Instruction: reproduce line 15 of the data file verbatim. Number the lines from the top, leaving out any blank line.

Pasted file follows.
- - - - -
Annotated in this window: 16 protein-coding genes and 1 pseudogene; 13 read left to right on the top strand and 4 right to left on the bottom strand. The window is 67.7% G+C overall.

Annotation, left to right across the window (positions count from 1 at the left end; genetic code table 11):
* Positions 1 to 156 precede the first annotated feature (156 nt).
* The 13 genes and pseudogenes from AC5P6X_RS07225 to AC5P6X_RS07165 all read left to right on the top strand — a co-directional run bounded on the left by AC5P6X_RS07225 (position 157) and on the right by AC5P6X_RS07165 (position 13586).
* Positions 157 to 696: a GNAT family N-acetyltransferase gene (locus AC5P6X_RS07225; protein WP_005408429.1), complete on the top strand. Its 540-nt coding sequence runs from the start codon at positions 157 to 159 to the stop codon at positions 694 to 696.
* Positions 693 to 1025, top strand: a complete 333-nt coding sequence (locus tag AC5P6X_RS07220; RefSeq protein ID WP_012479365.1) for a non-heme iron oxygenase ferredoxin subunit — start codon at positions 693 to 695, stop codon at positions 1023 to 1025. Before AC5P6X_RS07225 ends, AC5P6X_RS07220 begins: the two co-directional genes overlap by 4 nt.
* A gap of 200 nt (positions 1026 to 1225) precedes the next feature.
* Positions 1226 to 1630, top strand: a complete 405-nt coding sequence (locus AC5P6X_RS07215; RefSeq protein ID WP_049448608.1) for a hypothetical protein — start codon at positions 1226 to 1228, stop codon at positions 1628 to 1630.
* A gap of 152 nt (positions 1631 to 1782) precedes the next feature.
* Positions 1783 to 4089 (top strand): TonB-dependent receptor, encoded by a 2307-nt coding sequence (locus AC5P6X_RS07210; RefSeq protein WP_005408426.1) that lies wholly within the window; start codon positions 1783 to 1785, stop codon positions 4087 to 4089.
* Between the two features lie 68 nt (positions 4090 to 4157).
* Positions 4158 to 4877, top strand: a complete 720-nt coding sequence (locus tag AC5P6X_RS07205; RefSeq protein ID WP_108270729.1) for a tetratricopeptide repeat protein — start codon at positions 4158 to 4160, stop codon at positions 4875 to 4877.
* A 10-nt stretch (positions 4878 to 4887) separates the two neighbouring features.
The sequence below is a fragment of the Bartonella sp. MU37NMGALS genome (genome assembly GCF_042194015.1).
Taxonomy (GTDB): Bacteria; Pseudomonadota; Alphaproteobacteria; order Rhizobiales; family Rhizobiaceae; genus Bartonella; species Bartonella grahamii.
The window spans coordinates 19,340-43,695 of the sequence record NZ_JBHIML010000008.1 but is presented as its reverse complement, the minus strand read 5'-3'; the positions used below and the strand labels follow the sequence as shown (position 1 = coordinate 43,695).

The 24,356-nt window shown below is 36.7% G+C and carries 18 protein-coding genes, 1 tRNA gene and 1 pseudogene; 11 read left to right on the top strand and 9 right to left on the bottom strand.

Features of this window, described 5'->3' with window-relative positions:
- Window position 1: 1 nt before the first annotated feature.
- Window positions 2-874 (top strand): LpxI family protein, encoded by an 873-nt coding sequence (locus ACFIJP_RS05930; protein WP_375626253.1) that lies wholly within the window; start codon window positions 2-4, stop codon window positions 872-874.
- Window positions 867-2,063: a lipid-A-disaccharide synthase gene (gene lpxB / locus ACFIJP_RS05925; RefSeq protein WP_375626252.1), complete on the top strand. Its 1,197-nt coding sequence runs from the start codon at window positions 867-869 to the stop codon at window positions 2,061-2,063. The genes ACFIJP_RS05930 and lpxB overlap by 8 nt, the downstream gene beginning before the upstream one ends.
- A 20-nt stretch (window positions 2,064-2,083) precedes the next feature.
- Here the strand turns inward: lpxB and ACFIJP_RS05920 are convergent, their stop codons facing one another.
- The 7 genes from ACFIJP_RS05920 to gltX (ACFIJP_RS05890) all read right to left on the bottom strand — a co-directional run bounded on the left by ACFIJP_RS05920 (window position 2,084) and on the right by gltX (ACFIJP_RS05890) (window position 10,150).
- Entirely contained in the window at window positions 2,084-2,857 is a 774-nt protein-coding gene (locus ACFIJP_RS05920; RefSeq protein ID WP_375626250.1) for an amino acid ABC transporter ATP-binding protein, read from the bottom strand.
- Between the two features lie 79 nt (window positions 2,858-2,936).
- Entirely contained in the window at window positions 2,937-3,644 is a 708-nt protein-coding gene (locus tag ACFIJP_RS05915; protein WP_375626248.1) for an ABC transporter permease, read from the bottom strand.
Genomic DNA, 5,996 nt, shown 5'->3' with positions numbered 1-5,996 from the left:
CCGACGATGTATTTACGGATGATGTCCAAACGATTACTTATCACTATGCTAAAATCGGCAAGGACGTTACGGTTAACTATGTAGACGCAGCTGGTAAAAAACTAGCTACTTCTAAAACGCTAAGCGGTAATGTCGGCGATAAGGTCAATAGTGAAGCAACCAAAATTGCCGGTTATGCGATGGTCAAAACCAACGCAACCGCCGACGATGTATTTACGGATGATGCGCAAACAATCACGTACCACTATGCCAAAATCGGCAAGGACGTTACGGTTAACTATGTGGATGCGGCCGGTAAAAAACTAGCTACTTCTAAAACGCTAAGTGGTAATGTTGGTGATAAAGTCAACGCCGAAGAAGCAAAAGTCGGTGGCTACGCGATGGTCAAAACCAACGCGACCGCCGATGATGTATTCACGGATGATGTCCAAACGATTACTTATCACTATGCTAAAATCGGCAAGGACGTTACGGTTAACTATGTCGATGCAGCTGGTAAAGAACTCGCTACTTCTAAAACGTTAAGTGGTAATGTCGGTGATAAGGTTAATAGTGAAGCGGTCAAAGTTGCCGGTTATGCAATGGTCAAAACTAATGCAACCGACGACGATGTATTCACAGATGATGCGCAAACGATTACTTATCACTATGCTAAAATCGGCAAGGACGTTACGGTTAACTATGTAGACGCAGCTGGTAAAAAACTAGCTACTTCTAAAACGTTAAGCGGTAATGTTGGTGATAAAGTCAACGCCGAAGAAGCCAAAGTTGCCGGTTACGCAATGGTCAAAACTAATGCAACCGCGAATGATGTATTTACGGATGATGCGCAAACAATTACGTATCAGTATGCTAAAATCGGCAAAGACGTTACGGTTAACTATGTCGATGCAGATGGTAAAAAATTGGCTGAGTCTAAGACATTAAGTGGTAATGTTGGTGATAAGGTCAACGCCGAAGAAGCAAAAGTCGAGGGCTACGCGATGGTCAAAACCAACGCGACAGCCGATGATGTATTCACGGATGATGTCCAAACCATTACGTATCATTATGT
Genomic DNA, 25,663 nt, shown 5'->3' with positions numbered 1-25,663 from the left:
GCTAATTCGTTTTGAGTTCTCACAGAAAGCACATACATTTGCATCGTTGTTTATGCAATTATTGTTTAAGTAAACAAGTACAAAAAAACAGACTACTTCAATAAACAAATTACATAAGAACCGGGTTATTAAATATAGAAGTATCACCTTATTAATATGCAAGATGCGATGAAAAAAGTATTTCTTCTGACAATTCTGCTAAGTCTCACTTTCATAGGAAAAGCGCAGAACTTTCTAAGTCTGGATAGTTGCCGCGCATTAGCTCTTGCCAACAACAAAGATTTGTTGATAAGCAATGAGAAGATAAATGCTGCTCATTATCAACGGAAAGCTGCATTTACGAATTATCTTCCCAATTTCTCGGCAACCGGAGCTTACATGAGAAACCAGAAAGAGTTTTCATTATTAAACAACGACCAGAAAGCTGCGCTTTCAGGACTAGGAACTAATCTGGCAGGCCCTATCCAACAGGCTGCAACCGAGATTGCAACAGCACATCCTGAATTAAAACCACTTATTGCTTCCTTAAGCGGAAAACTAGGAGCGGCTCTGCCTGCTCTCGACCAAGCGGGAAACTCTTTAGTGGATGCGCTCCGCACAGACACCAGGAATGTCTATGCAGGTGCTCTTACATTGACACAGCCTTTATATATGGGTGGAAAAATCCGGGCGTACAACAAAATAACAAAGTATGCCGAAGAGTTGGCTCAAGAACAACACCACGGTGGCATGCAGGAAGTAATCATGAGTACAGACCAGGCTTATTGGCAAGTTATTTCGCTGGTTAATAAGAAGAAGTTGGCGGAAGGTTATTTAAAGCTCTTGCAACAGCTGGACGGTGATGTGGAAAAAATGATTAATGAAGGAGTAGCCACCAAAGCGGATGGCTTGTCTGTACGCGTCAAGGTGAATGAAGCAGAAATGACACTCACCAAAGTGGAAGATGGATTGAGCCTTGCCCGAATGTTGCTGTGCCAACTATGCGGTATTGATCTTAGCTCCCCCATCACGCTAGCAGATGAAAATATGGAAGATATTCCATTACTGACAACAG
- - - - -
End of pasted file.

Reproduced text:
Taxonomy (GTDB): Bacteria; Pseudomonadota; Alphaproteobacteria; order Rhizobiales; family Rhizobiaceae; genus Bartonella; species Bartonella grahamii.